Brad Geddes / PPC Geek
Official Google Ads Seminar Leader.
Author of Advanced Google AdWords.
Co-Founder, Adalysis.
(703) 828-5811‬

Using PPC for SEO

When putting pay per click (PPC) against search engine optimization (SEO) in a head-to-head comparison, there’s no clear winner. PPC’s speed-to-market and relative predictability are longtime advantages over SEO, while SEO has long enjoyed the advantage of being “free.”

Perhaps because of SEO’s bargain price, Google has taken increasing actions to make SEO more honest and thus, more difficult. Since SEO isn’t getting any easier, it’s becoming more important than ever to leverage your PPC data to bolster your SEO efforts. In this post I’m going to walk through some of the best ways you can use the data and findings from your paid search efforts to improve and reinvigorate your SEO strategies.

Keyword Data

We PPC people got a bit of a scare back in April with the announcement of Google encrypting PPC keyword data. Luckily, we still have access to really great data through AdWords search terms report.

But just imagine your poor SEO brothers and sisters… they actually had the hammer fall completely, and those on that side of the fence have been operating without most of their precious keyword data since 2013. That means you can be a hero by lending a helping hand. Share your top converting keywords- or better yet, search queries- so that your SEO team can continue the good work of optimizing each page for the best keywords search has to offer.

Conversion data can help you optimize for the keywords with the best chance at converting, whereas click and impression data can help you understand which keywords are being searched for the most. Some keywords that may be unprofitable to bid on through PPC might just work through organic search when you’re not paying for each visit to your website.

Google still relies on keywords being put in their search box. So until that stops, keywords are still 100% valuable and something any good SEO strategy will want to monitor and improve over time.

Ad Testing

The structure of a paid ad resembles the structure of an organic listing, and truly compelling copy can work wonders in both cases.

Take your ad testing learnings and revamp your approach to meta descriptions. Adding a call to action that you’ve seen win out in PPC ad testing can immediately have an impact. Think of enticing copy replacing a boring meta description that Google pulled out of context to showcase in the SERPs.

Sure, many SEOs will be justly concerned about making changes to title tags, and there are other factors to think about aside from CTR; however, updating a bland meta description might garner more clicks out of the same organic position.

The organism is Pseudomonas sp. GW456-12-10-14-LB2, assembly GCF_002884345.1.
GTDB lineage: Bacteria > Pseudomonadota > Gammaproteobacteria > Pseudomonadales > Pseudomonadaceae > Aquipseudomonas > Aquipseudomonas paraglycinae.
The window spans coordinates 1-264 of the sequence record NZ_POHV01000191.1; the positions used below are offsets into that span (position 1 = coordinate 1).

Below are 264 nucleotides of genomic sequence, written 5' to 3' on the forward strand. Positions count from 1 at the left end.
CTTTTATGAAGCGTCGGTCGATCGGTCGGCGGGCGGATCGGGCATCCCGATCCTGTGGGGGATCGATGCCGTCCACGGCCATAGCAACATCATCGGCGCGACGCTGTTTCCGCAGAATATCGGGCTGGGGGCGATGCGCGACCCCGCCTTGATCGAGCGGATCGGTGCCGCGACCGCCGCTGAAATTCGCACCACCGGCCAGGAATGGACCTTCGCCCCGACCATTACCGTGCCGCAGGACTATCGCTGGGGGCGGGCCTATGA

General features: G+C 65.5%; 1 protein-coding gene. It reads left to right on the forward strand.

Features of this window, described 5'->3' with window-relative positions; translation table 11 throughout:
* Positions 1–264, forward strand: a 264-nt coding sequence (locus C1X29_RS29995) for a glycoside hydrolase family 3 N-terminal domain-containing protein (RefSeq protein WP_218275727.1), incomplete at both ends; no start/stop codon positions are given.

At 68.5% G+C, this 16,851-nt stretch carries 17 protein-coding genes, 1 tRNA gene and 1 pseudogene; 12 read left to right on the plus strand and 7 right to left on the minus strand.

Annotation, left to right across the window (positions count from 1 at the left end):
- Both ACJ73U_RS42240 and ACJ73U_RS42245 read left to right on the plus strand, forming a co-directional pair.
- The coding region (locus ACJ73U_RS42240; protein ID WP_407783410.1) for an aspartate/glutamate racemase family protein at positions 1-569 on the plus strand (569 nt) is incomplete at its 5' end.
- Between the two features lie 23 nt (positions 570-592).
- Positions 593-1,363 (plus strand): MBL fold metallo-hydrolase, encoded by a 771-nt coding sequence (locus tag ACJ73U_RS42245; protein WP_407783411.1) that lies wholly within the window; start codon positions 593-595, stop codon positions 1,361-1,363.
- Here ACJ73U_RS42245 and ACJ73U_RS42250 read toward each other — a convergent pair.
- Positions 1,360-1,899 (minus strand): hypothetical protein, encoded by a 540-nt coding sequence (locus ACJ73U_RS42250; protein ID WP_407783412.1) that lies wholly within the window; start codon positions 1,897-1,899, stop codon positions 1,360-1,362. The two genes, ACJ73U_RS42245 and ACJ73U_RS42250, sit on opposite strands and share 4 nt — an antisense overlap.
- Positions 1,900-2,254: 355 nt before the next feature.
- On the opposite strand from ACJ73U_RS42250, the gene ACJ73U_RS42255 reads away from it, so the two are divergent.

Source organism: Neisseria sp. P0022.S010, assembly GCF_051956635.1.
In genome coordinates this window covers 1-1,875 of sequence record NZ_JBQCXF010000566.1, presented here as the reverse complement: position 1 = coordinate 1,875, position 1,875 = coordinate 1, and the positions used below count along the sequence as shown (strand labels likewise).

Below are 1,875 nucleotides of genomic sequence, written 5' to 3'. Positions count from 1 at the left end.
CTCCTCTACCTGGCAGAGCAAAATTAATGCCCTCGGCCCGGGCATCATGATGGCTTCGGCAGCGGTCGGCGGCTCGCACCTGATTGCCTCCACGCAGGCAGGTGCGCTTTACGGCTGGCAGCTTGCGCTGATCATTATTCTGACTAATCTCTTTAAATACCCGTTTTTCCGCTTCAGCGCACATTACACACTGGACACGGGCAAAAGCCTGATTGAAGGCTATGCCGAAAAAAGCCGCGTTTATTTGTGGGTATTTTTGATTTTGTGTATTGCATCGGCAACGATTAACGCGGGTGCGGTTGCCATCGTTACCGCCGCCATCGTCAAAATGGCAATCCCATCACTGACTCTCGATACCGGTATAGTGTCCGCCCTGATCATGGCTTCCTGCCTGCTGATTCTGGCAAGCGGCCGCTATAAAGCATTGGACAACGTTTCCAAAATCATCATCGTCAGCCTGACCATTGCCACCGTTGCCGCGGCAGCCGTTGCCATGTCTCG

Landing Page Testing

What elements can you roll out across your entire website?

Building out new pages can be a lot of work- especially on the SEO side of things where you need to create unique, compelling and relevant copy for each new page you’re rolling out. Testing landing page ideas through PPC is a great way to gather some firsthand intelligence on which pages are likely to make the most difference in terms of your business goals.

Use your landing page testing data to prioritize which new pages you need to add to broaden your website’s SEO targeting. Building awesome content takes time and resources, so do your best to make sure you waste neither while reaching your goals by using your PPC landing page test findings to inform which direction you take.

Display and Remarketing

The display network has incredible reach. There are over two million websites that partake in the AdSense program where an advertiser is eligible to place AdWords ads. If your client or company is having success through the display network, you might be able to share the wealth and take further advantage.

If you can figure out which websites perform the best for your business from the display advertising side of things, you can start to take action. Can you create content that caters to these websites where you already know your converting audience exists? Can you find similar sites and figure out ways to acquire a natural link?

This kind of link building can have a two-fold impact: first, you’ll receive a link which boosts your website’s relevance in Google’s eyes. Plus, if you can provide value to another website’s users, you will also have a relevant and hopefully productive referrer, minus the CPC like you’re used to with your display ads.

Quality Score Cues

If you are sending search traffic to the best possible landing page on a website, and you’re receiving pathetic quality scores, it’s pretty clear that something is going wrong. Sometimes quality score faux pas have nothing to do with optimizing a website, as is the case with expected CTR or ad relevance, but sometimes your Quality Score can indicate a greater issue stemming from your website.